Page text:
Virtual reality has always been a particular fascination of mine. It astounds the mind that we have come so far in our ability to generate virtual worlds that mimic reality so closely, that the line between the two starts to blur.

Previously, I have worked on a somewhat-related topic in the same field: the realistic synthesis of images through ray-tracing. However, in this project we are less concerned about the appearance of the scene and more about the scene itself. More specifically: we are going to generate realistic-looking terrain.

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Before we can generate any terrain, we need to define exactly what it is we consider as terrain, and how we represent it. We view a patch of terrain as a function \(H\) that maps a point \((x, y)\) on the euclidean plane to a value \(z\), representing the height of the terrain at that point:

$$ H: \mathbb{R}^2 \rightarrow \mathbb{R} $$

To simplify things, we regard our terrain patch as discrete and bounded. That is, we define \(H\) to be valued only at integer coordinates:

$$ \{(x, y) \vert x,y \in \{0, 1, 2, \ldots n \} \} $$

..up to some limit \(n\). Basically, we are talking about a grid whose vertices each bear the terrain's height value, \(z\), at their position.

Algorithm description

The generation procedure used is titled the diamond-square algorithm. It generates a square patch of terrain with size \(2^n + 1\). The algorithm begins with an 'empty' patch, where all \(z\)-values are undefined:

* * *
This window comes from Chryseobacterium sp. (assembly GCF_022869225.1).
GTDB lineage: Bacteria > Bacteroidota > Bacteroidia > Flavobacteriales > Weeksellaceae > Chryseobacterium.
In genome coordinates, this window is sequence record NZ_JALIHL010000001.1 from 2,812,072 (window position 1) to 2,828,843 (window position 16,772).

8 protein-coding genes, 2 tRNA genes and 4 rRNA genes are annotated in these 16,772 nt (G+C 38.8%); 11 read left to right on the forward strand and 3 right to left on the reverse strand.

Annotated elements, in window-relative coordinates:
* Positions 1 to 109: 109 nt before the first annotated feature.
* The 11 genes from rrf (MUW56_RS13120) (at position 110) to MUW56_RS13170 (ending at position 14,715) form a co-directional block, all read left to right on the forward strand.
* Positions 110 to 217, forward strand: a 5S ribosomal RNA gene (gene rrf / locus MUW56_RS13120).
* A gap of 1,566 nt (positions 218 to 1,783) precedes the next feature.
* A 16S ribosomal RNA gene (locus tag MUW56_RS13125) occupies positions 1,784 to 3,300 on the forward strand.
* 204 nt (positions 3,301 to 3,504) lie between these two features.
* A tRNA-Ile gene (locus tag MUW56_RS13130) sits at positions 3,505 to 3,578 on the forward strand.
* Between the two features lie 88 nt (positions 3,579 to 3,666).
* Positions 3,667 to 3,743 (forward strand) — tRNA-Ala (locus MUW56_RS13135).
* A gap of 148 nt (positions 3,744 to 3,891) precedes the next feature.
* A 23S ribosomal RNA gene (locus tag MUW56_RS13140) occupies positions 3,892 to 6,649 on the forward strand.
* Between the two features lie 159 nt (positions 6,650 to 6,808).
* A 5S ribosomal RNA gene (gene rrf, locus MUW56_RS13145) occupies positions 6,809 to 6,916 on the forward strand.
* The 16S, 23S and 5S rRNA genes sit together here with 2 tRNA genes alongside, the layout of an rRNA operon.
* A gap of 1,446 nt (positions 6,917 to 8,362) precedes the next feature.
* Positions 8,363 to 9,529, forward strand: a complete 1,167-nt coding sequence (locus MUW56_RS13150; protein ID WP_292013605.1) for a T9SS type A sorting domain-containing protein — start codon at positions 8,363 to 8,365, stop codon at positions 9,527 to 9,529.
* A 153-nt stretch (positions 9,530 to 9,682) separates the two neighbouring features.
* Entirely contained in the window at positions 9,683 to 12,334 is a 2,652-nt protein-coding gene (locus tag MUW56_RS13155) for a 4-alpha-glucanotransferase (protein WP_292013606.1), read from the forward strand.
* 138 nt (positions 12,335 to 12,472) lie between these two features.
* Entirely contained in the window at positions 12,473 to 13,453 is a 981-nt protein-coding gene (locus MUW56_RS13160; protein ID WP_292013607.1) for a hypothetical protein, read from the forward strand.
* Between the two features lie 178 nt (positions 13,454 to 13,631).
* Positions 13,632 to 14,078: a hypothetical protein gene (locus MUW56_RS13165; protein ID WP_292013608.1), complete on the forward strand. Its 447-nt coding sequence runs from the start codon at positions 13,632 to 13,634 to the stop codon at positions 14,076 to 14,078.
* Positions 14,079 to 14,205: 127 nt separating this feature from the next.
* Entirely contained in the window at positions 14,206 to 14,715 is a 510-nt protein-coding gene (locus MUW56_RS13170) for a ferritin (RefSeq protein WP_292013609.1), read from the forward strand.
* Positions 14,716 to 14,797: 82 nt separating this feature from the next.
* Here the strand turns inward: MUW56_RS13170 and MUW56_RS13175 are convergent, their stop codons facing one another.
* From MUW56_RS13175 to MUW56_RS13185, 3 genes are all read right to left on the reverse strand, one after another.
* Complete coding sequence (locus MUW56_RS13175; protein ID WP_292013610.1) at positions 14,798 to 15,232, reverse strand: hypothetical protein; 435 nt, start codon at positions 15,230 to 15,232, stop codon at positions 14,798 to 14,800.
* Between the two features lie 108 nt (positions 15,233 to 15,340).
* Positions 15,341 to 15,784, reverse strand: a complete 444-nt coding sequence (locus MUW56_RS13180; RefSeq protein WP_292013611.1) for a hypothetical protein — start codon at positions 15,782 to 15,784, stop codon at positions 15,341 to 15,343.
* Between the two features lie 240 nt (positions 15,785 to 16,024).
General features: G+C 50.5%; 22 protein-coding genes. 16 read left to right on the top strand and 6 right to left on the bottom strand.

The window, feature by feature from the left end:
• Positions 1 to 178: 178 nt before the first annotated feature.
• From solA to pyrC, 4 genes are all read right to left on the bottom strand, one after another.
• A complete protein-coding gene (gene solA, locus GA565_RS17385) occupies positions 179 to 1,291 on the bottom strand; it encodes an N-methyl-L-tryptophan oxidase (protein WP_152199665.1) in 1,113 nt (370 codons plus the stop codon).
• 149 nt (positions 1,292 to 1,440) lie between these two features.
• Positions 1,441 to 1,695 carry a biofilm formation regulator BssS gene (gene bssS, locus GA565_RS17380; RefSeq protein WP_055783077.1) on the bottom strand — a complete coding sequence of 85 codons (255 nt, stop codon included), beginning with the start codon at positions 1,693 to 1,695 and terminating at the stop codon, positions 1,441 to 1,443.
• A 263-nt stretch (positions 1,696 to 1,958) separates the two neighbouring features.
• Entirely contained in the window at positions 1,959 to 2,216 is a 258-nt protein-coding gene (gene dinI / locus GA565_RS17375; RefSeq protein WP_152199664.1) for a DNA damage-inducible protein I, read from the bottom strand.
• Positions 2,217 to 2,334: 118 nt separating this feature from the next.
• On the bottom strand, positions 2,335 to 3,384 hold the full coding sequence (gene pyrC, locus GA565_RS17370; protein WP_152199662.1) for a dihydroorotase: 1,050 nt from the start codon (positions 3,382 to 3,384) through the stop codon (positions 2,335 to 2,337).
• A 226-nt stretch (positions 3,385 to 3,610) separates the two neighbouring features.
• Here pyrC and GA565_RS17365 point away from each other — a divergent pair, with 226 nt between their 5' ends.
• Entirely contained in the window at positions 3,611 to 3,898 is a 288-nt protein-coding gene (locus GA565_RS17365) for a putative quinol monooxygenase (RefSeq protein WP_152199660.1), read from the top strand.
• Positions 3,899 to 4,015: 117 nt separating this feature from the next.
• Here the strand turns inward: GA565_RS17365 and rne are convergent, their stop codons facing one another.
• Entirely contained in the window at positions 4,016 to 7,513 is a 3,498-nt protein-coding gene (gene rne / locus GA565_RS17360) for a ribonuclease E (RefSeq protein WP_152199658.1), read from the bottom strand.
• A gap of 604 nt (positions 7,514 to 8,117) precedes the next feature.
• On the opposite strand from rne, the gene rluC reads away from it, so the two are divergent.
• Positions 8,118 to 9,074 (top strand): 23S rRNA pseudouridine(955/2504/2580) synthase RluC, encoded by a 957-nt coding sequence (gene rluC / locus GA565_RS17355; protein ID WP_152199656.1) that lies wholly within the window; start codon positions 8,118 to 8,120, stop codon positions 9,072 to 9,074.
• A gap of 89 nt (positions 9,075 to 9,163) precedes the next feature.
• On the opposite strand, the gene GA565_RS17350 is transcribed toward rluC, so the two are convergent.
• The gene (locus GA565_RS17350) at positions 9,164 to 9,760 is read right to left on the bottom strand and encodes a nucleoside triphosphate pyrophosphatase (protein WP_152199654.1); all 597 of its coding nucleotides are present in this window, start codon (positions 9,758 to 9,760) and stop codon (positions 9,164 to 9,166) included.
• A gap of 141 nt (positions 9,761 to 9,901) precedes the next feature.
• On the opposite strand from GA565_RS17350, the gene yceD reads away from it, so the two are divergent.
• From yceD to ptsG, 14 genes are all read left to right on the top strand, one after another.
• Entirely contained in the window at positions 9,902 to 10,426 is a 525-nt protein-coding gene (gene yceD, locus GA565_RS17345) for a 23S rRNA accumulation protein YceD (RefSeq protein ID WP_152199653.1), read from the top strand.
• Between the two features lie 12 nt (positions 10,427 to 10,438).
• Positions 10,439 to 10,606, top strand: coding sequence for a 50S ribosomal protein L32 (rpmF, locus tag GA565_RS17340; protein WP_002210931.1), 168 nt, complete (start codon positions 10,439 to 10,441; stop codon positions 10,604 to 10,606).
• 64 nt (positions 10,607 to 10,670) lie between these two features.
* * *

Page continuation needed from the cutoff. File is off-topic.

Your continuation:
The first step is to initialize the corner vertices with some seeding values:

Next comes the diamond-step, where each square defined in the previous step computes its midpoint value by averaging its four corners, plus a random value \(r_{xy}\):

After the diamond-step comes the square-step, where each diamond defined in the previous step computes its midpoint value by averaging its four corners, plus a random value \(r_{xy}\):

We repeat the diamond- and square- steps until all values have been defined:

That's it! Now we have a complete definition of a height map for a patch of terrain. Below is a visualization of such a map as a grayscale texture, and beside it how it looks when converted to a mesh in three dimensions:

One last note: The way in which the random offsets \(r_{xy}\) are chosen for each vertex \((x, y)\) is important. In order to achieve smooth-looking terrain, it is necessary for the variance of the distribution from which they are drawn to be reduced after each iteration of the algorithm. This means that offsets drawn in earlier iterations will determine the global shape of the terrain, while values drawn later will determine its local details.

Source code

You can view the source code and documentation on GitHub. Some more samples of generated heightmaps are available under the demo/img directory of the repository.

See also